Take One Desert and a Whole Load of Spaghetti

Hidden away in the Tabernas desert, traditionally known as the Badlands, Mini Hollywood is Spain’s best kept secret.  If you are a still a kid at heart you will love playing cowboys and Indians in Fort Bravo and Western Leone, two film sets once used to make Spaghetti westerns such as The Good, The Bad and The Ugly, Once Upon a Time in the West and A Fist full of Dollars. Mike, my partner, and I went there last May and had a fabulous time kicking around in the dust, taking a buggy ride around town and watching a make-believe saloon fight. We drove down to Almeria from Central France and after stopping off to get some sun on the glorious Mediterranean coast, we moseyed on down to the Tabernas Desert. The roads are bad so watch them thar potholes! There are no tour guides and we arrived just at the start of the season so at times if seems like we were the only people there. We ran around like a pair of urchins, exploring every set, whether barber’s shop, sheriff’s office or chapel. I even locked Mike up in the town’s jail. I guess he should have helped me down from that stage coach after my arduous ride through ‘injun’ country. At one point I’m sure I saw Charlie Bronson peeking from behind a clock on the roof of the saloon. And yes, that was definitely Henry Fonda with his evil gang surrounding the house that Claudia Cardinale inherited from her murdered husband. I can see her now. Oh sorry that’s me standing on the stoop of that very house looking more like Calamity Jane that Cardinale.  Walking up a perilously steep hill I saw a collection of Indian teepee’s nestling on the side of a mountain. Believe it or not Indiana Jones stood in the very spot I stood, to have my photo taken. I am sure he would be very proud to know this. The Last Crusade was filmed there, as well as being the location for some of the scenes in the first Star Wars films.

Look out there’s Clint Eastwood!

The sets, scattered around the dusty valley, are still very much the same as when the films were made. Whilst they look a little flimsy now, and in some places downright shabby, the rugged Spanish landscape provides the perfect bad land backdrop. You can even still see the stone archway where the evil Fonda hanged Harmonica’s brother in Once Upon a Time In the West. It’s not long before the red dust blows up around your shoes and you could almost believe you can see a posse riding into town. Reminders of A Fistful of Dollars are everywhere, in the wooden gateways, and the secluded cemeteries, complete with wooden crosses. Astonishingly, the chalets that the film stars stayed in are now rented out to the public as holiday accommodation. We were tempted but we already had accommodation booked. Had we have known though… But, we had a lovely meal in the cantina and a couple of beers in the Saloon. There were lots of photos to be had with cowboys, and saloon girls. We even got dressed up as Mexican bandits. I looked very fetching standing beneath the largest cactus I had ever seen. Unfortunately the printer broke so we couldn’t get the photos. This was our only disappointment of the day. This visit was a chance to behave like a child again, but I did bulk at putting my head in a hangman’s noose. The scaffold looked at little to flimsy and somehow I couldn’t see Clint riding into town to rescue me! But it was good walking up the wooden steps and imagining what it was like for all those ner-do-wells who found themselves at the end of a noose in the bad old days.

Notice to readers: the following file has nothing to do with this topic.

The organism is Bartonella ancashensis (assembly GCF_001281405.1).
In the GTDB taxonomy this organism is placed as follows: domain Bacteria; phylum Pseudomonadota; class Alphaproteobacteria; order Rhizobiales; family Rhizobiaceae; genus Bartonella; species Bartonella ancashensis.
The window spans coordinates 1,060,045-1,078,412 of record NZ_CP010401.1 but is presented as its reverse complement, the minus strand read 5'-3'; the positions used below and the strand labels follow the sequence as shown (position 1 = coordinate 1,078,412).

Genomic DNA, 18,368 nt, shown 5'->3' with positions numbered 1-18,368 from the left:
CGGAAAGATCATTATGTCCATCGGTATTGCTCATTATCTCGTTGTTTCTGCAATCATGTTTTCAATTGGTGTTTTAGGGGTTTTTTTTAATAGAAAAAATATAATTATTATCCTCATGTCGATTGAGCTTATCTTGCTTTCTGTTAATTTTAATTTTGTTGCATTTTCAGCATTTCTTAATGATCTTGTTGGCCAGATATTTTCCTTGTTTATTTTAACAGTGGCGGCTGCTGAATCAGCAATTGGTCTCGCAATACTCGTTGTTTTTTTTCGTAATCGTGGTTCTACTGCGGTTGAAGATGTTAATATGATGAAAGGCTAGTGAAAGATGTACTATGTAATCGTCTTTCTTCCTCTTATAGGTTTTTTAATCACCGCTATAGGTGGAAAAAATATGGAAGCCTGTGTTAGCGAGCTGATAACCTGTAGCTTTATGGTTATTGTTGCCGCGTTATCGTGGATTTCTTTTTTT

Awesome is the only word to describe the Tabernas Desert

The Tabernas (Desierto de Tabernas) is one of the largest deserts in Europe. Located in Almeria, the area is the driest in Europe. The landscape is rugged, primeval and breathtaking. Spanning over 100 square miles, the desert is protected as wilderness area. We got lucky and saw some wild bulls grazing in the distance, far away enough not to cause us concern, but near enough for us to marvel at the awesome sight they made against the clear blue skyline. Almeria is one of my favourite places in Spain. Located on Spain’s southern coast, it edges onto to Andalucía: white hot in the summer months. Almeria has a remarkable unspoiled natural coastline and is probably one of the least known Costas. The scenery is typically Spanish and we spent many hours admiring the white-washed buildings shimmering in the bright May sunshine. The region is steeped in history for those going for a little culture and we certainly did after playing cowboys all day.  We never got the chance to visit the Moorish castle of Alcazaba which towers over the city of Almeria, but hey there’s always next year!

 

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